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DNA Shared Matches

Discussion in 'DNA Questions and Answers' started by Bryman, Jul 19, 2019.

  1. canadianbeth

    canadianbeth LostCousins Member

    That may be the reason why I have not had replies to the messages I sent a few people who shared a fair bit of DNA with me but have no connection to known branches of my family. The ones who may very likely be related to the unknown grandfather; they do not want to admit that he was using the hired help for his own pleasures. Who knows how many other young maids he did the same to; some of these matches could even be related to one of them. Whoever he was, in my opinion his name is already besmirched.
     
  2. Helen7

    Helen7 LostCousins Star

    It must be frustrating for you to know that there are people out there who might be able to help you identify your unknown grandfather (even if he was a wrong 'un, from your previous postings I gather you'd like to know who he was). It is a pity that they seem unwilling to engage with you to uncover the truth, but it is perhaps understandable if they don't want to disturb family secrets.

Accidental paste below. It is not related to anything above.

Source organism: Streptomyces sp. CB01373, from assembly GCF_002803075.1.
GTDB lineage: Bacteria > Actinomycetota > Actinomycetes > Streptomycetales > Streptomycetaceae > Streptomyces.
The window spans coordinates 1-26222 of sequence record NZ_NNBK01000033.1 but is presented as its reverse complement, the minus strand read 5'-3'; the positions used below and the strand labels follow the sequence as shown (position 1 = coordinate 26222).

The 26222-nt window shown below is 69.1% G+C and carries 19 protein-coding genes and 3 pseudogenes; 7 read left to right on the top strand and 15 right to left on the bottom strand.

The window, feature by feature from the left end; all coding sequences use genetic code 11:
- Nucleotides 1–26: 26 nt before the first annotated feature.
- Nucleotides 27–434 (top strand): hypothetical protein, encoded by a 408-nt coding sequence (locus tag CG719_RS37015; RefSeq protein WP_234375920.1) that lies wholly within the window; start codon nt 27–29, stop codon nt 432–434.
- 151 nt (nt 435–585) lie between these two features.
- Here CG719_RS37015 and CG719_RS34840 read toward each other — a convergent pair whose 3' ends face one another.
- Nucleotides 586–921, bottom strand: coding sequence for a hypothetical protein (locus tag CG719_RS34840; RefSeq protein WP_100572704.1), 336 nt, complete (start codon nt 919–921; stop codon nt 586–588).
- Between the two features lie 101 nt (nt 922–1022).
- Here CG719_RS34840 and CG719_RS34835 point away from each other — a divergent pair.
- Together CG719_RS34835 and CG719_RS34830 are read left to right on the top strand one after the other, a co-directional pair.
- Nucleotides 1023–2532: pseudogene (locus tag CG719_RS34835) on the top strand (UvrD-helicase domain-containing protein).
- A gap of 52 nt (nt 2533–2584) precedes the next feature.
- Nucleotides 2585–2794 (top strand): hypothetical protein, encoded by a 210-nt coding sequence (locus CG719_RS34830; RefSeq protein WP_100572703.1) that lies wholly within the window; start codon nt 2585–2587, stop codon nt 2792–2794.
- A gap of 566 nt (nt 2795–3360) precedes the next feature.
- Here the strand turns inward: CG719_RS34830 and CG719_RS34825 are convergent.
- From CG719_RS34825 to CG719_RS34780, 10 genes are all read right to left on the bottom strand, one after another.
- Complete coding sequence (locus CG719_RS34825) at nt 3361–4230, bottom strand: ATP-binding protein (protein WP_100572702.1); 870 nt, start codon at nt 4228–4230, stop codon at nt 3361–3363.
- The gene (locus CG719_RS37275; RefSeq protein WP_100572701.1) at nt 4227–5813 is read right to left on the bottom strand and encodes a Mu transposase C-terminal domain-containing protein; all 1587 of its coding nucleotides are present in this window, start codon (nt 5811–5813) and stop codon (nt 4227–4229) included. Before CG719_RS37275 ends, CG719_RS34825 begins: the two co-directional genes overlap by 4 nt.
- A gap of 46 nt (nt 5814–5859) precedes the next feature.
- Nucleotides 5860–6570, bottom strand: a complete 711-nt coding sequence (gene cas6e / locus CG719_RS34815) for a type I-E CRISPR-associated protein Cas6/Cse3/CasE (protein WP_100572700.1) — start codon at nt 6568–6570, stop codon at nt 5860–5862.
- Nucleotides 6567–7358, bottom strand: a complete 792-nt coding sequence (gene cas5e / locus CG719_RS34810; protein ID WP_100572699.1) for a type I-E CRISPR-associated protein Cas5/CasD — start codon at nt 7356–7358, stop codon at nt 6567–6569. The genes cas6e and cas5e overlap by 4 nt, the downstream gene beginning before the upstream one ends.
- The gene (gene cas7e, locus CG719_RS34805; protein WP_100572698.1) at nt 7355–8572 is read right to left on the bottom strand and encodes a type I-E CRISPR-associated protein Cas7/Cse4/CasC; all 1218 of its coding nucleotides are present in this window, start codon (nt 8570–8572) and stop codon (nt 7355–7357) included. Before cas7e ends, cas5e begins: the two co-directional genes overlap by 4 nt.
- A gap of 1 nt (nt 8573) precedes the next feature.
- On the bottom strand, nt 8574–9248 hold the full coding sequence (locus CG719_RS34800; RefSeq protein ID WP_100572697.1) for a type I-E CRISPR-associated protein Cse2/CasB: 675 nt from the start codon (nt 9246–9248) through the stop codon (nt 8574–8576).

3. peter

    peter Administrator Staff Member

    You won't know until you ask them - they might be just as intrigued as you!
     
    • Agree Agree x 1
  4. Helen7

    Helen7 LostCousins Star

    Problem is, my husband hasn't had contact with them for many years and we don't have current addresses for them. I know my brother-in-law has had more recent contact, so he might be able to provide their details, but I'm reluctant to initiate contact as it would look rather odd, and there'd be nothing in it for them apart from possibly exposing their grandfather as a potential adulterer (unless you count maybe discovering a half 1st cousin they didn't know about). I know how highly he was regarded (he died quite young and was always somewhat revered by the family), so I'd be reluctant to open up that can of worms. Now if they decided to take a DNA test on their own initiative, that would be different...

    Another complicating factor is that they are 'double' 2nd cousins in that my husband's grandfather and their grandfather were brothers, but their grandmothers were also sisters, as a pair of brothers married a pair of sisters. So any DNA would link to both maternal grandfather and maternal grandmother's sides. So, thinking about it, it may just deepen the mystery!
     
    Last edited: Oct 2, 2019
  5. peter

    peter Administrator Staff Member